It’s no secret that a cluttered environment can negatively impact a person’s state of mind. A messy, cluttered home gives way to so many chores and tasks just to get the place looking presentable. Sometimes it’s so burdensome that the anxiety of the clutter bulldozes any other attempts at productivity. Stuff piles up everywhere, whether it’s useful or not. The mess gets so bad that you might not even know where to start. Overwhelming feelings push out any sense of peace and the stress response kicks into high gear as you struggle to maintain some semblance of order amid the complete and utter disarray.
Soon physical clutter bleeds over into mental clutter. A cluttered mind often mimics the day-to-day experiences of being too busy to keep up with life. Clutter and mental health may go hand in hand, as the mess heightens your anxiety and the elevated anxiety makes it difficult to make progress in alleviating the cluttered house.
If you are feeling overwhelmed by clutter, try these tips to bring some balance back to your life and your home.
- Work your way through items one category at a time. Start with clothing, for example, and go through all your drawers and closets. Donate or sell items you haven’t worn in years and have no current intentions of reviving into your wardrobe.
- Avoid messy house depression by taking charge of your clutter. Go through your home like gangbusters to declutter and downsize your collection of stuff. Find other homes for the things you no longer need and put those you do want into storage. Consider a private personal storage unit for offsite, out-of-sight, out-of-mind storage.
- Don’t be afraid to ask for help. Some messes require a greater commitment to getting the job done. If you can’t bear to do all the decluttering by yourself, consider hiring a professional organizer to help.
- Declutter your life one piece at a time. Remember that even tasks on your to-do list take up space in your mind. You might have some paperwork to tackle or other things that need to be done. Take care of them right away so they don’t have the chance to clog up your mind with mental clutter. As you work through these items you’ve got to do, you should start feeling lighter. The mental decluttering will take time, but this is a great place to start.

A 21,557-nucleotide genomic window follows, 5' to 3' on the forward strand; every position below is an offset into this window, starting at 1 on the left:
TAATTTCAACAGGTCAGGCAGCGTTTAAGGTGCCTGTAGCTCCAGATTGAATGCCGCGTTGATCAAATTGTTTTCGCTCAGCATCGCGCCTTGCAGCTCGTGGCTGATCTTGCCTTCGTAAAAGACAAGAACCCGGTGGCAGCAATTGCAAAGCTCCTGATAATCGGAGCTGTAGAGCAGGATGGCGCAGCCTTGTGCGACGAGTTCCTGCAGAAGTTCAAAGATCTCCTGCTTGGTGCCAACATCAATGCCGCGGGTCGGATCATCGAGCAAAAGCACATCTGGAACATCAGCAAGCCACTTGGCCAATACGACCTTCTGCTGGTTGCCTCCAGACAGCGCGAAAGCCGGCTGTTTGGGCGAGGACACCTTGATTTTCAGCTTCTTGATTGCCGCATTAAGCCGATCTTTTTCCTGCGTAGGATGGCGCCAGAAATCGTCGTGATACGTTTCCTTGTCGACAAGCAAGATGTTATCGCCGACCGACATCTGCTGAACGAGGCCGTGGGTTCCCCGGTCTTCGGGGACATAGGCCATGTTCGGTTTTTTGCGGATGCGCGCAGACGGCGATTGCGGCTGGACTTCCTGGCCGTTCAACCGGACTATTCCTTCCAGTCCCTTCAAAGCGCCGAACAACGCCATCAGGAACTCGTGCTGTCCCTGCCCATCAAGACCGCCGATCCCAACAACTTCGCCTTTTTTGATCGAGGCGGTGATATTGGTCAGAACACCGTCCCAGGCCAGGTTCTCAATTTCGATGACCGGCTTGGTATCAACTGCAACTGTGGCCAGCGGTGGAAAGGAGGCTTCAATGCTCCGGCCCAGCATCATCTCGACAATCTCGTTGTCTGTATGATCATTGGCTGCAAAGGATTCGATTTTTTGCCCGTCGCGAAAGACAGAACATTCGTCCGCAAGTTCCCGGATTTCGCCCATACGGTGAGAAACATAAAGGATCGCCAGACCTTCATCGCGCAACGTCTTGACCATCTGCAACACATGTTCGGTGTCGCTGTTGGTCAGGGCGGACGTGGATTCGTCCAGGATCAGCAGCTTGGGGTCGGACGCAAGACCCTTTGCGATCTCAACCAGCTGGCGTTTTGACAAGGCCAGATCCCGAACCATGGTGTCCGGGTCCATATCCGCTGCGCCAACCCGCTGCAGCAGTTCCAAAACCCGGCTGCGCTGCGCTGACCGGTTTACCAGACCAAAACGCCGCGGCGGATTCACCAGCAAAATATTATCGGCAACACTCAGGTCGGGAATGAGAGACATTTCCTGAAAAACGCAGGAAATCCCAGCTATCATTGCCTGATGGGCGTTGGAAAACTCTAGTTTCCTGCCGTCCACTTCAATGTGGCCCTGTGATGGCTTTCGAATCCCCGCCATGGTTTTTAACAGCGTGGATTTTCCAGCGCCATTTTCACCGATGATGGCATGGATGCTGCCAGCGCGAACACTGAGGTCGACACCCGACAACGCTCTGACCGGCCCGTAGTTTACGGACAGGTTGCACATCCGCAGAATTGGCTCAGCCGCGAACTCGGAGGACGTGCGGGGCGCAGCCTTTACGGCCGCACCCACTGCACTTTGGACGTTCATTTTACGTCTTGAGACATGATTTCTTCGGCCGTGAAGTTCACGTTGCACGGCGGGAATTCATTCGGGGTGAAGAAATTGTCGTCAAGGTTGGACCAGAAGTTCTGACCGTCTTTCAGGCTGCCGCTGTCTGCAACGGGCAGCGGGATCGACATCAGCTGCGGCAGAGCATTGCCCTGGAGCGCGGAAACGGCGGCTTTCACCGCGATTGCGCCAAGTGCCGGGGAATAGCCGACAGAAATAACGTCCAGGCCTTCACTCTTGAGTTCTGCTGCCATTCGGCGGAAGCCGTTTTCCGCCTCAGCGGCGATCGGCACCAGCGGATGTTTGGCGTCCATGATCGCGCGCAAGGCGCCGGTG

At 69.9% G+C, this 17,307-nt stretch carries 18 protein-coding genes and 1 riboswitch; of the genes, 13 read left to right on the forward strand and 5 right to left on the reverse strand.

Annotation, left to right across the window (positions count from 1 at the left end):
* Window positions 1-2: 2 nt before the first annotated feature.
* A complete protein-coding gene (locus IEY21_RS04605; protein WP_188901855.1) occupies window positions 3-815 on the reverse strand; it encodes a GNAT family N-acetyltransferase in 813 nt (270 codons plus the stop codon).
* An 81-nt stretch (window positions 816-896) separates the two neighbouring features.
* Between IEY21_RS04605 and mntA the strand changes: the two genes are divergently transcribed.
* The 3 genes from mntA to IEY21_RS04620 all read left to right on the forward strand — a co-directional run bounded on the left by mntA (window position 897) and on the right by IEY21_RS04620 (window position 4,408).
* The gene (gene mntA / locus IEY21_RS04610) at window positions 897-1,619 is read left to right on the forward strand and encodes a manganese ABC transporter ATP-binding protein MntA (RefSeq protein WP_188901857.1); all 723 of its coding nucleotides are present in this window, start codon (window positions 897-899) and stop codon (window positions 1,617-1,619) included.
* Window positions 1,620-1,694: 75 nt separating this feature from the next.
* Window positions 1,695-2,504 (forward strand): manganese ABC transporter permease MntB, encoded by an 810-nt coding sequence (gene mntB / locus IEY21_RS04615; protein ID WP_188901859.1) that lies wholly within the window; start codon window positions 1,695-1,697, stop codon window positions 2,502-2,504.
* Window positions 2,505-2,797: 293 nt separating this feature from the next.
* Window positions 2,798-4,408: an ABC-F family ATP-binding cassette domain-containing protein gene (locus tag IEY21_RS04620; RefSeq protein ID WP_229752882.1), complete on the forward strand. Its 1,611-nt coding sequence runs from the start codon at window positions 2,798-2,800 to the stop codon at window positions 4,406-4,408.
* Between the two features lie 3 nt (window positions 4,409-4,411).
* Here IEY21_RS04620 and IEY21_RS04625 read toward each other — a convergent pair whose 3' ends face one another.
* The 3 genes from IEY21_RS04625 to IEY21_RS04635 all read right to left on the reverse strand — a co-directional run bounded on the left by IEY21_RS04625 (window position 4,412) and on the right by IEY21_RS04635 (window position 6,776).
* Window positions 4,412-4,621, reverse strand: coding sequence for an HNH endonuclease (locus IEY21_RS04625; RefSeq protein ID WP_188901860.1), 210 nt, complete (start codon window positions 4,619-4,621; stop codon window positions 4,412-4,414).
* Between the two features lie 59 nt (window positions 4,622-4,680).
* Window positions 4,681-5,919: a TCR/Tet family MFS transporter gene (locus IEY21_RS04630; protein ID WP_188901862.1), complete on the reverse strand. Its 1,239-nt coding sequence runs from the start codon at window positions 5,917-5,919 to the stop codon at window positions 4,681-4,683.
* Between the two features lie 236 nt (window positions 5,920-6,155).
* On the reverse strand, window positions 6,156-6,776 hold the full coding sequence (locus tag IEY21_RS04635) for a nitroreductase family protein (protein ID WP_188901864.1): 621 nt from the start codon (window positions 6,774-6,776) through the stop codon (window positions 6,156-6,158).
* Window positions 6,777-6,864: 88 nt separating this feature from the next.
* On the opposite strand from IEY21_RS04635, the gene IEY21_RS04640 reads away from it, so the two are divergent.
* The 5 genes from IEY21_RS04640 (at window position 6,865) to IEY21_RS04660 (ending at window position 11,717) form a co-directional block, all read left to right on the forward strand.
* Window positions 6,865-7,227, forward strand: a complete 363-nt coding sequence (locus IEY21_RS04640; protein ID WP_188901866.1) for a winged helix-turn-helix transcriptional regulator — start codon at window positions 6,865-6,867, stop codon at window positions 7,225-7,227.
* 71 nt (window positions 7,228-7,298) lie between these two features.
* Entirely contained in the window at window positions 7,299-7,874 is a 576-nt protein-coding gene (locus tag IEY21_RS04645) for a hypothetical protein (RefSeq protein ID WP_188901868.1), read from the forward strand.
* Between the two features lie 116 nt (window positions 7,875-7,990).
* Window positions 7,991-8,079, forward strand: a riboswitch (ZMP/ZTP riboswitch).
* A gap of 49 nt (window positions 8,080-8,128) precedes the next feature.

- Start with areas of the greatest impact. If you haven’t got time to sort everything off the bat, you might find it useful to box up items that you can assess later. Find the low-hanging fruit and make the biggest visual impact first. Then work your way down, tackling the most noticeable tasks one after the other.
- Team up as a family to tackle the mess. Take the time to strategize over your home’s clutter problem. Work together to get the job done quicker than expected so everyone in the family can rest easier.
- Make a habit of mental decluttering. Whether you clear your mind by running or doing yoga, through meditation, or mindfulness, a more carefree mind can greatly impact your mood and experiences on a daily basis. You might be amazed at how much better you feel when you take a few moments to focus on clearing your own mental load.
Clutter reminds the brain that you are likely never going to finish your workload. It incites an anxious feeling that leaves you on edge all throughout the day. Clear the clutter and free your mind. Give yourself a fighting chance when it comes to taking charge of your productivity. Less clutter means less stress, and less stress leads to greater success!
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